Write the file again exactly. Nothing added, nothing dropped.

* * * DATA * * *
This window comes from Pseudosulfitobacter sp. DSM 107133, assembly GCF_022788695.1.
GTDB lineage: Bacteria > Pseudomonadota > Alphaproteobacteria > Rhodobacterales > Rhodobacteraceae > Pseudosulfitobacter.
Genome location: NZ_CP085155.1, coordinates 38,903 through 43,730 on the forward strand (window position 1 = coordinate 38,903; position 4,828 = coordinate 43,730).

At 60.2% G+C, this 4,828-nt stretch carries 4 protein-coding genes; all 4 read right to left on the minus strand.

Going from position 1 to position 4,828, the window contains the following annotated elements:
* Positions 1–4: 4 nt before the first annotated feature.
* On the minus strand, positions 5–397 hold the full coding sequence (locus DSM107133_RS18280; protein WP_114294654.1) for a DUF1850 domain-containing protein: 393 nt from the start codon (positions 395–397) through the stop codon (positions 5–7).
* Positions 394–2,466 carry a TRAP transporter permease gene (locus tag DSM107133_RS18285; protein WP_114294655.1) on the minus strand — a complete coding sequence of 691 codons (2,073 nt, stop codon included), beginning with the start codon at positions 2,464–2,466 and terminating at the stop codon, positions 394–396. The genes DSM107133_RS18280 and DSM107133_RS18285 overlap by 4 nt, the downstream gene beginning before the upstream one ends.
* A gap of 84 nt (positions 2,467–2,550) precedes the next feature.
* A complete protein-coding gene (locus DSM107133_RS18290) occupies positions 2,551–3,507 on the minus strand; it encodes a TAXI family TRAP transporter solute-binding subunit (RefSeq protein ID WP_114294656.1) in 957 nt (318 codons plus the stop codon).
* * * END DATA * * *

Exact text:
This window comes from Pseudosulfitobacter sp. DSM 107133, assembly GCF_022788695.1.
GTDB lineage: Bacteria > Pseudomonadota > Alphaproteobacteria > Rhodobacterales > Rhodobacteraceae > Pseudosulfitobacter.
Genome location: NZ_CP085155.1, coordinates 38,903 through 43,730 on the forward strand (window position 1 = coordinate 38,903; position 4,828 = coordinate 43,730).

At 60.2% G+C, this 4,828-nt stretch carries 4 protein-coding genes; all 4 read right to left on the minus strand.

Going from position 1 to position 4,828, the window contains the following annotated elements:
* Positions 1–4: 4 nt before the first annotated feature.
* On the minus strand, positions 5–397 hold the full coding sequence (locus DSM107133_RS18280; protein WP_114294654.1) for a DUF1850 domain-containing protein: 393 nt from the start codon (positions 395–397) through the stop codon (positions 5–7).
* Positions 394–2,466 carry a TRAP transporter permease gene (locus tag DSM107133_RS18285; protein WP_114294655.1) on the minus strand — a complete coding sequence of 691 codons (2,073 nt, stop codon included), beginning with the start codon at positions 2,464–2,466 and terminating at the stop codon, positions 394–396. The genes DSM107133_RS18280 and DSM107133_RS18285 overlap by 4 nt, the downstream gene beginning before the upstream one ends.
* A gap of 84 nt (positions 2,467–2,550) precedes the next feature.
* A complete protein-coding gene (locus DSM107133_RS18290) occupies positions 2,551–3,507 on the minus strand; it encodes a TAXI family TRAP transporter solute-binding subunit (RefSeq protein ID WP_114294656.1) in 957 nt (318 codons plus the stop codon).